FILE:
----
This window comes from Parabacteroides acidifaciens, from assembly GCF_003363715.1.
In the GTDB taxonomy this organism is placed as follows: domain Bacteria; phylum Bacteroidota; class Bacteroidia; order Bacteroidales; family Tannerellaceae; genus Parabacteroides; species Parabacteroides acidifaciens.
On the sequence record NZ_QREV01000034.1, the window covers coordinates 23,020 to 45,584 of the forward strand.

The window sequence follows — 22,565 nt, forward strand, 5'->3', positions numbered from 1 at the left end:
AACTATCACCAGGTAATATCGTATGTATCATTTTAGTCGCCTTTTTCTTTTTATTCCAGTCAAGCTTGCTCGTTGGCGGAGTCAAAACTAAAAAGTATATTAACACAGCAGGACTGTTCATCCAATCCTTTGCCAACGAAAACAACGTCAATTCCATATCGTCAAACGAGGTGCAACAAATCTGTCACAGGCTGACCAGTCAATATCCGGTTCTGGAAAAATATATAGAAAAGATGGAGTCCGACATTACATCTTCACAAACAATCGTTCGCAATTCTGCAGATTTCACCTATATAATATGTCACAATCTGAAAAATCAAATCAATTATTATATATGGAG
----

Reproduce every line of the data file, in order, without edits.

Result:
This window comes from Parabacteroides acidifaciens, from assembly GCF_003363715.1.
In the GTDB taxonomy this organism is placed as follows: domain Bacteria; phylum Bacteroidota; class Bacteroidia; order Bacteroidales; family Tannerellaceae; genus Parabacteroides; species Parabacteroides acidifaciens.
On the sequence record NZ_QREV01000034.1, the window covers coordinates 23,020 to 45,584 of the forward strand.

The window sequence follows — 22,565 nt, forward strand, 5'->3', positions numbered from 1 at the left end:
AACTATCACCAGGTAATATCGTATGTATCATTTTAGTCGCCTTTTTCTTTTTATTCCAGTCAAGCTTGCTCGTTGGCGGAGTCAAAACTAAAAAGTATATTAACACAGCAGGACTGTTCATCCAATCCTTTGCCAACGAAAACAACGTCAATTCCATATCGTCAAACGAGGTGCAACAAATCTGTCACAGGCTGACCAGTCAATATCCGGTTCTGGAAAAATATATAGAAAAGATGGAGTCCGACATTACATCTTCACAAACAATCGTTCGCAATTCTGCAGATTTCACCTATATAATATGTCACAATCTGAAAAATCAAATCAATTATTATATATGGAG